Smile Politely

Hey, that’s not That’s No Moon!

I’ve known Stephen Larson, local musical genius, for something like 25 years. A more cheerful and talented gent cannot be found. This is the guy who wrote an entire musical parody for the high school drama club initiation dinner. (I believe it was based on My Fair Lady.) He played his keyboard and sang all of the parts in the Monical’s basement while we all sat, jaws to the floor, and drank root beer. Larson later created a musical review of original and covered songs for his parting gift to the senior thespians. He recorded it, mixed it, and distributed it entirely on his own. He was sixteen years old.

This guy does not mess around. So, when I heard about the Urbana Pops Orchestra concert, “That’s No Moon,” I was stoked. There was no way this would be a half-baked project. Mr. Larson would not allow it. I talked to Larson and his colleague, Daniel Southerland, about the upcoming concert to find out what Urbana has in store this weekend.


Smile Politely: How did you get involved in this project?

Daniel Southerland: I became involved with the Urbana Pops Orchestra in December 2009. I was heavily inspired by Michael Tilson Thomas’ idea for the New World Symphony and also my own teacher’s dedication to the marriage of professional music and education. With a lot of help from my associate conductor, Stephen Larson, we started to put together proposals and scouting for potential administrators to lead the logistical side of running an orchestra.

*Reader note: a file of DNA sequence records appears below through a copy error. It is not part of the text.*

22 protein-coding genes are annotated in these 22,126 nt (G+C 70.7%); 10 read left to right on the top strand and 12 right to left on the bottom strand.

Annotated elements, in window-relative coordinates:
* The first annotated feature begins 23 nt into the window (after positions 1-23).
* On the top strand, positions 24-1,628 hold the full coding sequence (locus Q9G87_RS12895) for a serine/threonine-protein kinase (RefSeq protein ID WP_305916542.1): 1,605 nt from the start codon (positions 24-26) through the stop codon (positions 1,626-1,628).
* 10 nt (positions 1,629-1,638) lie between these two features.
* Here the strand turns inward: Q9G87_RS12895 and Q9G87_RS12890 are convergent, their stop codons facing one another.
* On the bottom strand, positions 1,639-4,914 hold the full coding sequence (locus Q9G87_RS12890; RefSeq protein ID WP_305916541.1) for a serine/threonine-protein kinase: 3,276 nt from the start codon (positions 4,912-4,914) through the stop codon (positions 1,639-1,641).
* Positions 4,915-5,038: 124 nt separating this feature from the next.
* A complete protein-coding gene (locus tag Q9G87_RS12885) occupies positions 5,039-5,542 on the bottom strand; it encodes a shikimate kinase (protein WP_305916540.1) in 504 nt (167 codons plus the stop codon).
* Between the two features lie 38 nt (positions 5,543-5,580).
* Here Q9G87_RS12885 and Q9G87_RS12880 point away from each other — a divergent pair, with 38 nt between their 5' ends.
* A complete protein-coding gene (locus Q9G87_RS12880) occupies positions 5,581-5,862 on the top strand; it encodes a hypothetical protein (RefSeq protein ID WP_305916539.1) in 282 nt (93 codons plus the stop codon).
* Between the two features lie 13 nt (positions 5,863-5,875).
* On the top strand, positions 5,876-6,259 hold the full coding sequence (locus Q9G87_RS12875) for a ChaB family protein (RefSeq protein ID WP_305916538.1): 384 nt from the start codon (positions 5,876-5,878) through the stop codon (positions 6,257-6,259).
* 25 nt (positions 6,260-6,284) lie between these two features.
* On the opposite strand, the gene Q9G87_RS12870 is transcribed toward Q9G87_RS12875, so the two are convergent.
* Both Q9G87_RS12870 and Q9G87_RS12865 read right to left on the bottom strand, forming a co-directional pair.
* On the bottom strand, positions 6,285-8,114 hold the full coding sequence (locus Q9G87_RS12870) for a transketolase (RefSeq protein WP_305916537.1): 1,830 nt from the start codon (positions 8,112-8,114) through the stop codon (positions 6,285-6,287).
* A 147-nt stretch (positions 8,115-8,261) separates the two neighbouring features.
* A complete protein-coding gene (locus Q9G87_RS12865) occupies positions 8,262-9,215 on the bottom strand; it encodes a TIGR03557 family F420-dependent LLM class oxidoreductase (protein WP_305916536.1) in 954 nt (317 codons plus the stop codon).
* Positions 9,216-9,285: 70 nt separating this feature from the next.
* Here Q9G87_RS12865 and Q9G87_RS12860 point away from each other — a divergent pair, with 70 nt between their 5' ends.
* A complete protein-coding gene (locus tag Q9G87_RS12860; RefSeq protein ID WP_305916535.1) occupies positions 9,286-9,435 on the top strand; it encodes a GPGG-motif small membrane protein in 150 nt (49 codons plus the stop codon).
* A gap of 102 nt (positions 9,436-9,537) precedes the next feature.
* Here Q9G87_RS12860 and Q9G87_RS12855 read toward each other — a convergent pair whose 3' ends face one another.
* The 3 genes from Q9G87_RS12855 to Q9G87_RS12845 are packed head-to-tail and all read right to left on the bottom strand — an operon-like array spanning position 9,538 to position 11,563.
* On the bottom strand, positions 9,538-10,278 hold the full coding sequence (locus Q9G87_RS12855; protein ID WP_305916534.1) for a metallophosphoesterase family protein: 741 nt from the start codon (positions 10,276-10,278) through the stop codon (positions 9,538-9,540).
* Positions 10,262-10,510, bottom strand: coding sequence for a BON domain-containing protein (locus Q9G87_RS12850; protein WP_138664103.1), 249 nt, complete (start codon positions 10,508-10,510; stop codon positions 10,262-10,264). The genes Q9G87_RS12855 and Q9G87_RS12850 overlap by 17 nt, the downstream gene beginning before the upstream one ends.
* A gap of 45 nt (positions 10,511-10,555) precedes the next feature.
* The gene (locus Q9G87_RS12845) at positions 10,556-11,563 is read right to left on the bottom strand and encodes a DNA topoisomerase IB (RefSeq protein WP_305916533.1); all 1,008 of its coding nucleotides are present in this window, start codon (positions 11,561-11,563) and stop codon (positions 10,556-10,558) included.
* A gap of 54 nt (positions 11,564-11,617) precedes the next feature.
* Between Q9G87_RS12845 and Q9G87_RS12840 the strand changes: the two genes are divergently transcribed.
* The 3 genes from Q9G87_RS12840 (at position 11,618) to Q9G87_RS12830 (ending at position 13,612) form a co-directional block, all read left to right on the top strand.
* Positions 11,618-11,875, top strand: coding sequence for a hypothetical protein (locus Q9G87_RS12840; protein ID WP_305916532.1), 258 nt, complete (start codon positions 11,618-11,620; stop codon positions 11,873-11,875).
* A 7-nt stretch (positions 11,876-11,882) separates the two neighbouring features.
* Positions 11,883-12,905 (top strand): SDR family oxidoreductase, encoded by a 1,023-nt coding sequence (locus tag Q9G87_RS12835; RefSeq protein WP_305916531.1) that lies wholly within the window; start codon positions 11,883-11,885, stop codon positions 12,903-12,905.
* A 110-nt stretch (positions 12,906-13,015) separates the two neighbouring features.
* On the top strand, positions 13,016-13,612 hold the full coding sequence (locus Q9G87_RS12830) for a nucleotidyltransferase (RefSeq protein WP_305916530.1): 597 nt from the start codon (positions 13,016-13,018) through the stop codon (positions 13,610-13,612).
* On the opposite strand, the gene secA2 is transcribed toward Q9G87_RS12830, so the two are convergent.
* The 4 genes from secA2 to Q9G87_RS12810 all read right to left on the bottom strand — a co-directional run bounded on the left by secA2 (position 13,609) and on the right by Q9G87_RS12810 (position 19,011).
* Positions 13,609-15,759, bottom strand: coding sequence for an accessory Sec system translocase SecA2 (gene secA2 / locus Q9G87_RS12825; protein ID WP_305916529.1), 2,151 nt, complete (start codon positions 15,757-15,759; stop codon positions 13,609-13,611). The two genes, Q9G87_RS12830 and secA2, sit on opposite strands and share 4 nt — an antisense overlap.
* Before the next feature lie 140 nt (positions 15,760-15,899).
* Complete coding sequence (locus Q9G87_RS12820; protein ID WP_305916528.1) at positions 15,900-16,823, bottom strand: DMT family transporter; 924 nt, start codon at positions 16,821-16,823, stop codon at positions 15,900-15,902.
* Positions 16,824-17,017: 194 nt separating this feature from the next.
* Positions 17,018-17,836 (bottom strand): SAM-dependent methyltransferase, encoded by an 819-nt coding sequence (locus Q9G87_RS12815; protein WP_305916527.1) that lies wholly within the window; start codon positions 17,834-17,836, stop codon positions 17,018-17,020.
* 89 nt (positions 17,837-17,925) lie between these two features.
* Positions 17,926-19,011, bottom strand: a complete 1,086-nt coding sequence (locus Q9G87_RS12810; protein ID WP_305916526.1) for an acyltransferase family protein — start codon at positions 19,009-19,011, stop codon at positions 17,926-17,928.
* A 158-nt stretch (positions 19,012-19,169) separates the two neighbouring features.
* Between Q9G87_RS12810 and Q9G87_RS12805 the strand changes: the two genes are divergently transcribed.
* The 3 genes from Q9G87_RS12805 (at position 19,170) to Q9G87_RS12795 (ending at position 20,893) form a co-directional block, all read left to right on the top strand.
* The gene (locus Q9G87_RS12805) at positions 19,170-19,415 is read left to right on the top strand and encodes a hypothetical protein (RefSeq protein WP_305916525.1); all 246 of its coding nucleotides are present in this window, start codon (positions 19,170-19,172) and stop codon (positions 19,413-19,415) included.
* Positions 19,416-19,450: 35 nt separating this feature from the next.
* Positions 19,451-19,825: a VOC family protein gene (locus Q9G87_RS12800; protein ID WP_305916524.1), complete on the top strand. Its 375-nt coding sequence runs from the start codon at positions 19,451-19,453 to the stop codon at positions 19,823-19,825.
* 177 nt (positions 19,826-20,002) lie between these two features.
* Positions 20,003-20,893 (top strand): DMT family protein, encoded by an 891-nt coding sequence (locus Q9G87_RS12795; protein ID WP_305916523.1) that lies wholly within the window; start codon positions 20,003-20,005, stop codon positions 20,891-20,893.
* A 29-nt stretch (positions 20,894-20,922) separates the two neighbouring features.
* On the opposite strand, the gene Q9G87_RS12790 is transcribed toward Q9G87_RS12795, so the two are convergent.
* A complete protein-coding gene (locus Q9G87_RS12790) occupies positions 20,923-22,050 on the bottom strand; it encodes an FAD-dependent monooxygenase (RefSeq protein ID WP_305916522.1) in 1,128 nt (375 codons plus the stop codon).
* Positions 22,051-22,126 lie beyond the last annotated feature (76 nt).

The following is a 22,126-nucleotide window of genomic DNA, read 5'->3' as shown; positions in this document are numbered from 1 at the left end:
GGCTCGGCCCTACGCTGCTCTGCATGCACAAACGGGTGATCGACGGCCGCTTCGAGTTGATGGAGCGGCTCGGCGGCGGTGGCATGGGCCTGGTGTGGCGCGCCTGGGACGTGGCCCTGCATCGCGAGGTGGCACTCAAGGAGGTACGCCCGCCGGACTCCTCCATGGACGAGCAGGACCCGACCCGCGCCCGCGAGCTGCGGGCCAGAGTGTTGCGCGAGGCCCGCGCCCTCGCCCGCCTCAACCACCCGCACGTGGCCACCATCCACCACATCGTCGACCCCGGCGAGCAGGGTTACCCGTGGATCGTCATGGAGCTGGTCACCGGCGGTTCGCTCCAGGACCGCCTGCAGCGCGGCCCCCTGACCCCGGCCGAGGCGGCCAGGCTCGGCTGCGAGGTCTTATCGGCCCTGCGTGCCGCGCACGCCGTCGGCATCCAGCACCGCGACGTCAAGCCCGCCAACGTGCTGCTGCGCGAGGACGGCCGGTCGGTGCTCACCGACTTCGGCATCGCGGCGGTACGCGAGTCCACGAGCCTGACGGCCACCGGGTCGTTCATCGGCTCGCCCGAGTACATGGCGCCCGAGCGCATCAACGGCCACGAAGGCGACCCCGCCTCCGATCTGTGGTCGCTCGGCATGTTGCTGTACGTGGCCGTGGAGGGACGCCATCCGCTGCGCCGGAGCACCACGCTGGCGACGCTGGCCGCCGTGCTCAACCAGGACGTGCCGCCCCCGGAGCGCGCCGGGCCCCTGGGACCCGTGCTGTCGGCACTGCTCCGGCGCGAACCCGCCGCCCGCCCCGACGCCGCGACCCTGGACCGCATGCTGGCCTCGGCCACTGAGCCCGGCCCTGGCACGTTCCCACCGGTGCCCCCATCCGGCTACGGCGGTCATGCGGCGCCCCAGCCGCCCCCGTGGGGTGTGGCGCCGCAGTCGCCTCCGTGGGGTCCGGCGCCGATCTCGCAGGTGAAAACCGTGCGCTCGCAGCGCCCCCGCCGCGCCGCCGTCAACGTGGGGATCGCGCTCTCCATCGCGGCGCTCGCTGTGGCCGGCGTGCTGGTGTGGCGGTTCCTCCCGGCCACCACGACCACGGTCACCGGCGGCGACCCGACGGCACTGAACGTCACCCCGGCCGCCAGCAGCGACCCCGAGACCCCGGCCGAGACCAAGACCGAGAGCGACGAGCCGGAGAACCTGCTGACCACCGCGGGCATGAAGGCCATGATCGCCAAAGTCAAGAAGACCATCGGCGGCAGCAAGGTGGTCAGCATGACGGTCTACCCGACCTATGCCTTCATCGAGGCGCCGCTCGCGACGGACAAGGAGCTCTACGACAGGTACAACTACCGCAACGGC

Stephen Larson: “That’s No Moon” is our first of two concerts this summer. Daniel is an enormous Star Wars fan, so a space concert featuring the familiar music … by John Williams, has been inevitable. We purchased the Stars Wars music with a grant from Community Foundation of East Central Illinois, and the music from Holst’s The Planets is in public domain.

We will also premiere the winning work, Cold Moonlight, by Daniel Stelzer, from our first composition contest. [Stelzer is sixteen years old and will be a senior this fall at University Laboratory High School. He’s written for small ensembles, but this is his first full orchestra composition.]

SP: Stephen, you said this is the first of two concerts this summer. Tell me about the second.

Larson: The next one is our “Made in the USA” concert, which has American music. I am conducting the composition contest winner [on Saturday] and two works at the next concert (North by Northwest and selections from The Music Man with the cast of the Urbana Park District production).

SP: What’s your music background in C-U?

Southerland: I have been a musician since I was a child and through college. I am a saxophone player by trade, which is, ironically, an instrument you rarely find in an orchestra. Before conducting the Urbana Pops Orchestra, I served as the conductor for several Urbana Park District summer youth productions. 

SP: What was that experience like? Music can be so influential to kids…

Southerland: The Summer Youth program really reinforced my decision to follow education as an important part of my professional career. I was a music education major in college, but I was at a bit of a crossroads when deciding if I wanted to pursue a life as a professional working musician or as an educator. Seeing the effect of music on students who actually wanted to be there, and who were willing to work, really changed my professional life. It became clear to me that I was meant to be an educator, [and] that I could also ‘have my cake and eat it, too’ when it came to being a professional musician.